Mitochondrial disorders are genetically and clinically heterogeneous, mainly affecting high energy-demanding organs due to impaired oxidative phosphorylation (OXPHOS). Currently, effective treatments for OXPHOS defects, with complex I deficiency being the most prevalent, are not available. Yet, clinical practice has shown that some complex I deficient patients benefit from a high-fat or ketogenic diet, but it is unclear how these therapeutic diets influence mitochondrial function and more importantly, which complex I patients could benefit from such treatment...
2017: Frontiers in Molecular Neuroscience
Stephanie Siegmund, Hua Yang, Rohit Sharma, Martin Javors, Owen Skinner, Vamsi Mootha, Michio Hirano, Eric A Schon
Mitochondrial disorders affecting oxidative phosphorylation (OxPhos) are caused by mutations in both the nuclear and mitochondrial genomes. One promising candidate for treatment is the drug rapamycin, which has been shown to extend lifespan in multiple animal models, and which was previously shown to ameliorate mitochondrial disease in a knock-out mouse model lacking a nuclear-encoded gene specifying an OxPhos structural subunit (Ndufs4). In that model, relatively high-dose intraperitoneal rapamycin extended lifespan and improved markers of neurological disease, via an unknown mechanism...
September 1, 2017: Human Molecular Genetics
René G Feichtinger, Monika Oláhová, Yoshihito Kishita, Caterina Garone, Laura S Kremer, Mikako Yagi, Takeshi Uchiumi, Alexis A Jourdain, Kyle Thompson, Aaron R D'Souza, Robert Kopajtich, Charlotte L Alston, Johannes Koch, Wolfgang Sperl, Elisa Mastantuono, Tim M Strom, Saskia B Wortmann, Thomas Meitinger, Germaine Pierre, Patrick F Chinnery, Zofia M Chrzanowska-Lightowlers, Robert N Lightowlers, Salvatore DiMauro, Sarah E Calvo, Vamsi K Mootha, Maurizio Moggio, Monica Sciacco, Giacomo P Comi, Dario Ronchi, Kei Murayama, Akira Ohtake, Pedro Rebelo-Guiomar, Masakazu Kohda, Dongchon Kang, Johannes A Mayr, Robert W Taylor, Yasushi Okazaki, Michal Minczuk, Holger Prokisch
Complement component 1 Q subcomponent-binding protein (C1QBP; also known as p32) is a multi-compartmental protein whose precise function remains unknown. It is an evolutionary conserved multifunctional protein localized primarily in the mitochondrial matrix and has roles in inflammation and infection processes, mitochondrial ribosome biogenesis, and regulation of apoptosis and nuclear transcription. It has an N-terminal mitochondrial targeting peptide that is proteolytically processed after import into the mitochondrial matrix, where it forms a homotrimeric complex organized in a doughnut-shaped structure...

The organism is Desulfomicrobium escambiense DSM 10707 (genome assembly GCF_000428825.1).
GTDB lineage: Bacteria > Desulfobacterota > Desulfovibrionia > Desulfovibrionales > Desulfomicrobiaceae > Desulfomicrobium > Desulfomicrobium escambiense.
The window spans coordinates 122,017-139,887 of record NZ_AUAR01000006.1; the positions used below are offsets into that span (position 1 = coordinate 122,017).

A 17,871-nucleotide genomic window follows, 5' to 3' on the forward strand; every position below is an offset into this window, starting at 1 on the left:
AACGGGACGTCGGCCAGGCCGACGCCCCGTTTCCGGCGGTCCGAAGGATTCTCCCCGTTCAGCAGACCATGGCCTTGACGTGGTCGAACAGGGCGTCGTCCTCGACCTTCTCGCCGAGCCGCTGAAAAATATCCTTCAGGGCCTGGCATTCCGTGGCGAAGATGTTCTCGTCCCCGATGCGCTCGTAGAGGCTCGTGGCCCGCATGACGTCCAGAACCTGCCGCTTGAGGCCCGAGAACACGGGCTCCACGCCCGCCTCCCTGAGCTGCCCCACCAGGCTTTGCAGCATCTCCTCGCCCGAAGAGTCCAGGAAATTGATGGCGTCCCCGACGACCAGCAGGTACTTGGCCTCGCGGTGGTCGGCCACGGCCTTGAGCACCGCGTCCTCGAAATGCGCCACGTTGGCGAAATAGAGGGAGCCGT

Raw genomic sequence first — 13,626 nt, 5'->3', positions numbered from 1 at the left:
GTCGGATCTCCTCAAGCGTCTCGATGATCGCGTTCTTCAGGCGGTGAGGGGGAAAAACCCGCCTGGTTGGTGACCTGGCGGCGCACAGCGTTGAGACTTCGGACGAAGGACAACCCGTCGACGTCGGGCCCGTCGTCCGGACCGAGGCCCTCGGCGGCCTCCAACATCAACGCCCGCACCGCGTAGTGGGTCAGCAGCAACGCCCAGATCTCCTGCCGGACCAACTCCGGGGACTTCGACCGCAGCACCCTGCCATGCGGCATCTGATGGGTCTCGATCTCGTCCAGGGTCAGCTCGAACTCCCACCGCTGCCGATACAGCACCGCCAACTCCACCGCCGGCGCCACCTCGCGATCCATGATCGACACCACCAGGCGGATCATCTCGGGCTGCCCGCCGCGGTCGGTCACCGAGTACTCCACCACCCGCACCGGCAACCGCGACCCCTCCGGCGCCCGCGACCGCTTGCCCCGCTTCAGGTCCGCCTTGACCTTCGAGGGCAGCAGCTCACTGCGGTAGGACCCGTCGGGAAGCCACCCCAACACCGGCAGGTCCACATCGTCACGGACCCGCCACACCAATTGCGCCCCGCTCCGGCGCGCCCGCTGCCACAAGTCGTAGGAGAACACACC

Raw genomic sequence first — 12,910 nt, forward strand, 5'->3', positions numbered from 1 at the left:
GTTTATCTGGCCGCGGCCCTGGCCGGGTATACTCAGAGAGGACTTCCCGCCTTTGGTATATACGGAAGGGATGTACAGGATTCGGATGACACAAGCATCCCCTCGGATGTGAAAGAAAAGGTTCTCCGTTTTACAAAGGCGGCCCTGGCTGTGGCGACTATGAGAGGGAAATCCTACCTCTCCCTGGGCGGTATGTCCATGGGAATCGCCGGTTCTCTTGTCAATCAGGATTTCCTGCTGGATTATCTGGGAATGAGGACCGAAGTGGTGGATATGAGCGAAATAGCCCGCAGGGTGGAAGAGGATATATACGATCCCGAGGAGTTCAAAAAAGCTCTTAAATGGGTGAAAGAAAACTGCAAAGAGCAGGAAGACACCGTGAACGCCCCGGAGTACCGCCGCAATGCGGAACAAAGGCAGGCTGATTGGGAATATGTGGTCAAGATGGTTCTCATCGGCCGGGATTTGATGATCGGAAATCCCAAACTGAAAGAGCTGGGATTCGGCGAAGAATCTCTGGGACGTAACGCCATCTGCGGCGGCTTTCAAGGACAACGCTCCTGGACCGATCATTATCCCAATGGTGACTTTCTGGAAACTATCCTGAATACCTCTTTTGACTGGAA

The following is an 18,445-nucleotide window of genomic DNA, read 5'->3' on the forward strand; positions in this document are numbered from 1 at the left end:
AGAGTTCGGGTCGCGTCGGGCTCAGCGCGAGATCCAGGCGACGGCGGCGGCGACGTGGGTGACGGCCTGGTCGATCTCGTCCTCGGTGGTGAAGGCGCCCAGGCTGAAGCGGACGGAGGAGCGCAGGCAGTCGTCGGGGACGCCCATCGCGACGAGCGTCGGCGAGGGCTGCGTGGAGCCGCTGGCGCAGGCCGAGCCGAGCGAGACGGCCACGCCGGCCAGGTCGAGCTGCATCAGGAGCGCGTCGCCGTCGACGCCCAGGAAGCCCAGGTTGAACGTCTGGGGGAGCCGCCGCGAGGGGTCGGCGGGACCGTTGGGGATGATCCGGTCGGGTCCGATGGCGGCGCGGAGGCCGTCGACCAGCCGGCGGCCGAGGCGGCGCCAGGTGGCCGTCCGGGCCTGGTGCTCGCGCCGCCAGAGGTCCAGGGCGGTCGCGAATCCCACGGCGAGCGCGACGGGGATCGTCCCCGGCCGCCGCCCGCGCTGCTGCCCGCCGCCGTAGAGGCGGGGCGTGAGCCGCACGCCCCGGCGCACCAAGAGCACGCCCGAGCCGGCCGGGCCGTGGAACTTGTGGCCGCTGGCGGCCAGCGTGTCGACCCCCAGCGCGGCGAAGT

October 5, 2017: American Journal of Human Genetics
Iwona Migdal, Renata Skibior-Blaszczyk, Malgorzata Heidorn-Czarna, Marta Kolodziejczak, Arnold Garbiec, Hanna Janska
Compared with yeast, our knowledge on members of the ATP-independent plant mitochondrial proteolytic machinery is rather poor. In the present study, using confocal microscopy and immunoblotting, we proved that homologs of yeast Oma1, Atp23, Imp1, Imp2, and Oct1 proteases are localized in Arabidopsis mitochondria. We characterized these components of the ATP-independent proteolytic system as well as the earlier identified protease, AtICP55, with an emphasis on their significance in plant growth and functionality in the OXPHOS system...
2017: Frontiers in Plant Science
Boel De Paepe, Rudy Van Coster
In human cells, mitochondria provide the largest part of cellular energy in the form of adenosine triphosphate generated by the process of oxidative phosphorylation (OXPHOS). Impaired OXPHOS activity leads to a heterogeneous group of inherited diseases for which therapeutic options today remain very limited. Potential innovative strategies aim to ameliorate mitochondrial function by increasing the total mitochondrial load of tissues and/or to scavenge the excess of reactive oxygen species generated by OXPHOS malfunctioning...
September 14, 2017: Nutrients
Fetch more papers »
Fetching more papers... Fetching...
Read by QxMD. Sign in or create an account to discover new knowledge that matter to you.
Remove bar
Read by QxMD icon Read

Search Tips

Use Boolean operators: AND/OR

diabetic AND foot
diabetes OR diabetic

Exclude a word using the 'minus' sign

Virchow -triad

Use Parentheses

water AND (cup OR glass)

Add an asterisk (*) at end of a word to include word stems

Neuro* will search for Neurology, Neuroscientist, Neurological, and so on

Use quotes to search for an exact phrase

"primary prevention of cancer"
(heart or cardiac or cardio*) AND arrest -"American Heart Association"